A second book that has formed my method of keeping food on the table is Marshall Rosenberg's Nonviolent Communication. Rosenberg's approach requires that conversants speak in terms of their own needs and desires rather than someone else's. For example, if a dad wants his son to speak quietly in the house, he would say "I need you to stop yelling in the house" rather than "You need to stop yelling in the house." The idea is that we can only know our own needs and should not assume that others have the same ones.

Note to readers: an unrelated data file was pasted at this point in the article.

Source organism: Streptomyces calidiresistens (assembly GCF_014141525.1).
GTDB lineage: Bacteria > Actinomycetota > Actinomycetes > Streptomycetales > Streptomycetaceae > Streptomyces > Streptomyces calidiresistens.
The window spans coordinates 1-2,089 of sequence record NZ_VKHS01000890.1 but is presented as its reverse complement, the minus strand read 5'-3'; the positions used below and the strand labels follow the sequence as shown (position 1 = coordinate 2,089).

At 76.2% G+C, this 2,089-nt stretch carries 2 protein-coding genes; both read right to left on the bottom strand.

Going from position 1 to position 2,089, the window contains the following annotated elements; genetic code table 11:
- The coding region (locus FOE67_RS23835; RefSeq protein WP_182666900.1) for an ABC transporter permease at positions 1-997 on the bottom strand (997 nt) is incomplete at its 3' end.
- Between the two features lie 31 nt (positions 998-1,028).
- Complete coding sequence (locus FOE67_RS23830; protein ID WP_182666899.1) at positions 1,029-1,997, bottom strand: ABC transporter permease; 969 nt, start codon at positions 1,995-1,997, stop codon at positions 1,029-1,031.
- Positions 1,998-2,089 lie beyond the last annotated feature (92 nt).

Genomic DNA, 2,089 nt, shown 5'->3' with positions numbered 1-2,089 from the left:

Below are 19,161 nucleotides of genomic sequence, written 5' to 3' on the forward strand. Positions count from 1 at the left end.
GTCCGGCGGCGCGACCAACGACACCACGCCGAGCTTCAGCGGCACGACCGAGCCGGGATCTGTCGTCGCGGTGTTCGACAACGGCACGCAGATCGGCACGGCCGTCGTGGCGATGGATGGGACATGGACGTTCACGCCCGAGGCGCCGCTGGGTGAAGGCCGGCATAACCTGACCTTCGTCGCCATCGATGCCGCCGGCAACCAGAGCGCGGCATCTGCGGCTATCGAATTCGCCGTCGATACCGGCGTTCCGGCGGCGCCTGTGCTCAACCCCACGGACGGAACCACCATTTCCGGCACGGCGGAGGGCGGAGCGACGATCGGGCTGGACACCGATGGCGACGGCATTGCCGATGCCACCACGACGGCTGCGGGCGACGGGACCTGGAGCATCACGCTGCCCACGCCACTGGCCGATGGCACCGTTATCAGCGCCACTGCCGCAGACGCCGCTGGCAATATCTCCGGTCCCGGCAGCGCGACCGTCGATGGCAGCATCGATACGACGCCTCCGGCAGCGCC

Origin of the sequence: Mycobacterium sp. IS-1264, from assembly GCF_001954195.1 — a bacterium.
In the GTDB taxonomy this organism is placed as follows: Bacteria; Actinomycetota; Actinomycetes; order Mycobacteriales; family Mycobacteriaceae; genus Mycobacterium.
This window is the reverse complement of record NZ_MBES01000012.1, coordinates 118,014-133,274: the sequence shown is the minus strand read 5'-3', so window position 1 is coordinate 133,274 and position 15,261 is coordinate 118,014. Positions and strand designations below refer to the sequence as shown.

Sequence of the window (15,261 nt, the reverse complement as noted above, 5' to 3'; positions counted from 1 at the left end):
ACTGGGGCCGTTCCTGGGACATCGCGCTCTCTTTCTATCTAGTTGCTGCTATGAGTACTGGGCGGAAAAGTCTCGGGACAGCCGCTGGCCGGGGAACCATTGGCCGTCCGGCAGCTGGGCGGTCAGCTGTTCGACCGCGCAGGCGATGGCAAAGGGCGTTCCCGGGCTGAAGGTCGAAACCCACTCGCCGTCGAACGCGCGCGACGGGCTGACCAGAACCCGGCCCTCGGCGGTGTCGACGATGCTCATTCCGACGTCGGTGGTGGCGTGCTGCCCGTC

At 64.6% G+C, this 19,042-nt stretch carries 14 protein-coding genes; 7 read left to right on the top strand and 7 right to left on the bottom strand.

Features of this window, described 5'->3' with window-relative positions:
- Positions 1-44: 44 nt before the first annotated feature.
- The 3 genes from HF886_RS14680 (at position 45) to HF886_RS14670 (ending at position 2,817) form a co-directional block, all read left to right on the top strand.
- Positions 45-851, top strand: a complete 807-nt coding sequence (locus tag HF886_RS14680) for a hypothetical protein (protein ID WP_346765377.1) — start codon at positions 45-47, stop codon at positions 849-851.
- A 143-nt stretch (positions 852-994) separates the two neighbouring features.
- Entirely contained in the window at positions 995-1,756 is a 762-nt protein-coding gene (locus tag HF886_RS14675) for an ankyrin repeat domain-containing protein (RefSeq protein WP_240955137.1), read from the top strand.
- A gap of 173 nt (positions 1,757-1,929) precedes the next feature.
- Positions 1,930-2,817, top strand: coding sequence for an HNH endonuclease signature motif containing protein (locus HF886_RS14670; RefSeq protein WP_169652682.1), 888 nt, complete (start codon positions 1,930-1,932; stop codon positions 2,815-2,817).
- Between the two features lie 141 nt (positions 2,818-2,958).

Making known my desire for keeping food on the table does not always result in it being met; we still end up with food on the floor at many meals. But I can tell that Goen is beginning to internalize the idea that food belongs on the table. I think that if I just let him drop it without intervening so that he could "get the experience of dropping food on the floor" (as one mom I talked to put it), I would be left with the problem of deciding arbitrarily when he had enough of the experience and of implementing the rule after the habit was set. If I fed him myself, I would never get to eat my own food at the same time as my family. And if I always fed him less messy foods, he wouldn't develop a palate for the many other delicious foods out there (like curry and avocado and squash). Instead, I decided that it would be better to set the rule from the beginning. Although there are no consequences (other than reducing the amount of food available to throw on the floor) or traditional enforcement measures for when he does not follow what I want, I continue to let him know what is acceptable and what I expect from him. My hope is that he will begin to adopt social conventions that will make it easier (or as least less embarrassing) to eat out at restaurants or at the houses of friends and family. And, so far, it seems to be working.